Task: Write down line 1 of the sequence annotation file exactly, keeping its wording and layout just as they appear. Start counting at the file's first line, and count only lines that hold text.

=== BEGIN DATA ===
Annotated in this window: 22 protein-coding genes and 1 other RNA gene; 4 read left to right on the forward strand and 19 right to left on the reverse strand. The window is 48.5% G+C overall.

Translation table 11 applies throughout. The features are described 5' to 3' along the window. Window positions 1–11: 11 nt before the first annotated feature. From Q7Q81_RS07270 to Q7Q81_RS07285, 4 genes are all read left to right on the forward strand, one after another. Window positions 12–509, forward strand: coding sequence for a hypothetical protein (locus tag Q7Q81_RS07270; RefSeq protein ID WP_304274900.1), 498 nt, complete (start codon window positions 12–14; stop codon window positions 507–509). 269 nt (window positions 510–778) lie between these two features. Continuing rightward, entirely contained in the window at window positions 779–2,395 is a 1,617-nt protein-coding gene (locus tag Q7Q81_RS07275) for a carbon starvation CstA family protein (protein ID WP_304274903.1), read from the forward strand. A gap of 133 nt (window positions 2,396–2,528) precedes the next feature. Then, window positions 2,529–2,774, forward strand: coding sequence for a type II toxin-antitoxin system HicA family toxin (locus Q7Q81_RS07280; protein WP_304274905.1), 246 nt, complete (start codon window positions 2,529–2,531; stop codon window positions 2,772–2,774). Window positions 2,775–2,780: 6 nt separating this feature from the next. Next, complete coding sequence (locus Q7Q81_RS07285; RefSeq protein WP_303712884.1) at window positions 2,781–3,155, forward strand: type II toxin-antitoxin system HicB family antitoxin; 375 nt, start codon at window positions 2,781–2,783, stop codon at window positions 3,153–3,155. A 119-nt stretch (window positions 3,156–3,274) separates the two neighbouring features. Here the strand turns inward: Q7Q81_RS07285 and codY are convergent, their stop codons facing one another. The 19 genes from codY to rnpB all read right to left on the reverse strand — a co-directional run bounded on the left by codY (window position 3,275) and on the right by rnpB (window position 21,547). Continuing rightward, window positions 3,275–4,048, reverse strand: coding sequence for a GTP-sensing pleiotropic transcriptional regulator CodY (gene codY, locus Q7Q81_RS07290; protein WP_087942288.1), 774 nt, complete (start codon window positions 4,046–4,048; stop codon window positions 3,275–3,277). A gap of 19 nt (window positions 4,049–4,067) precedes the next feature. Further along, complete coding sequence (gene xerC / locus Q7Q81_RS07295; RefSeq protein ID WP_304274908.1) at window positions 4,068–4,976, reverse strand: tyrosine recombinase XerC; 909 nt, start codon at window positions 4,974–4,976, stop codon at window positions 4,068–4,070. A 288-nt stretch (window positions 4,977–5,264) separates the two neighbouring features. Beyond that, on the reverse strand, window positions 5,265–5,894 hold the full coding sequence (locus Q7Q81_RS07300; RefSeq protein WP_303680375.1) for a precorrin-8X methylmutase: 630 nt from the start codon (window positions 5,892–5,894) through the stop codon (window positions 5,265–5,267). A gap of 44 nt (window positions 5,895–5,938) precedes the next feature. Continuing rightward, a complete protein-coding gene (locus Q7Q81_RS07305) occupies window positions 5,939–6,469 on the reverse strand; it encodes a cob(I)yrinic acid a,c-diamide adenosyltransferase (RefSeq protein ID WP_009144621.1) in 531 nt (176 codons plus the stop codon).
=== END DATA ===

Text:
Annotated in this window: 22 protein-coding genes and 1 other RNA gene; 4 read left to right on the forward strand and 19 right to left on the reverse strand. The window is 48.5% G+C overall.